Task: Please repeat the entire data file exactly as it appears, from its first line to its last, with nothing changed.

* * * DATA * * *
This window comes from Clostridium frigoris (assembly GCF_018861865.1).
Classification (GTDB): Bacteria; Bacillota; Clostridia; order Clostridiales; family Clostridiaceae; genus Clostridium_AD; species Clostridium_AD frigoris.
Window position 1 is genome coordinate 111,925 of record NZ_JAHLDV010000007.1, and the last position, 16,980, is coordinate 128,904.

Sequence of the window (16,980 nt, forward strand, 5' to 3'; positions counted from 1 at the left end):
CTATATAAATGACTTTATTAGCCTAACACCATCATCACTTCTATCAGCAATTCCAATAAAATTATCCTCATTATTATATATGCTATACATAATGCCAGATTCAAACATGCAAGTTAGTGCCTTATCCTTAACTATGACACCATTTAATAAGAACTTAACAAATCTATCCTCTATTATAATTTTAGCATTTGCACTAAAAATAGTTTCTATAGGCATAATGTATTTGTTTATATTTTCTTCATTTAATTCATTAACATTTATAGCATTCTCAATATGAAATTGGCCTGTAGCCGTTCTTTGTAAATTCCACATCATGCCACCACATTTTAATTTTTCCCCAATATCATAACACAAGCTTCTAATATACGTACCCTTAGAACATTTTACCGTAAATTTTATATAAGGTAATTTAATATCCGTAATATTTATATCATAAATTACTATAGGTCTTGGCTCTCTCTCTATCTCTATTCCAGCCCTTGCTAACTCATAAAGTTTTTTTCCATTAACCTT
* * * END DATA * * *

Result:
This window comes from Clostridium frigoris (assembly GCF_018861865.1).
Classification (GTDB): Bacteria; Bacillota; Clostridia; order Clostridiales; family Clostridiaceae; genus Clostridium_AD; species Clostridium_AD frigoris.
Window position 1 is genome coordinate 111,925 of record NZ_JAHLDV010000007.1, and the last position, 16,980, is coordinate 128,904.

Sequence of the window (16,980 nt, forward strand, 5' to 3'; positions counted from 1 at the left end):
CTATATAAATGACTTTATTAGCCTAACACCATCATCACTTCTATCAGCAATTCCAATAAAATTATCCTCATTATTATATATGCTATACATAATGCCAGATTCAAACATGCAAGTTAGTGCCTTATCCTTAACTATGACACCATTTAATAAGAACTTAACAAATCTATCCTCTATTATAATTTTAGCATTTGCACTAAAAATAGTTTCTATAGGCATAATGTATTTGTTTATATTTTCTTCATTTAATTCATTAACATTTATAGCATTCTCAATATGAAATTGGCCTGTAGCCGTTCTTTGTAAATTCCACATCATGCCACCACATTTTAATTTTTCCCCAATATCATAACACAAGCTTCTAATATACGTACCCTTAGAACATTTTACCGTAAATTTTATATAAGGTAATTTAATATCCGTAATATTTATATCATAAATTACTATAGGTCTTGGCTCTCTCTCTATCTCTATTCCAGCCCTTGCTAACTCATAAAGTTTTTTTCCATTAACCTT